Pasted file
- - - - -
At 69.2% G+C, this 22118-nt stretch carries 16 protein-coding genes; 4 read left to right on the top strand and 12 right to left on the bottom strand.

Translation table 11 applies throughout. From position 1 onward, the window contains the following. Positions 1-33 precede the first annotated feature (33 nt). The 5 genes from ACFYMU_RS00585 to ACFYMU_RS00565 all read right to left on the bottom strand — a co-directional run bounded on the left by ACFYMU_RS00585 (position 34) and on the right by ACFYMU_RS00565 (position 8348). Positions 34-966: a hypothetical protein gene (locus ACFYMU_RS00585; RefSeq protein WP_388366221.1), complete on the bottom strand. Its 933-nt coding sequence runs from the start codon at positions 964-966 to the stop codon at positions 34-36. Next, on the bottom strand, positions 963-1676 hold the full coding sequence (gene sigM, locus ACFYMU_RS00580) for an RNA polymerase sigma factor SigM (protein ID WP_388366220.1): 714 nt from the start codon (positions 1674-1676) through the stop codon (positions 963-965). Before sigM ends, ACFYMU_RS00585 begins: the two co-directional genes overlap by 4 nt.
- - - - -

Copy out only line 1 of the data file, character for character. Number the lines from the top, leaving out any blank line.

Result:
At 69.2% G+C, this 22118-nt stretch carries 16 protein-coding genes; 4 read left to right on the top strand and 12 right to left on the bottom strand.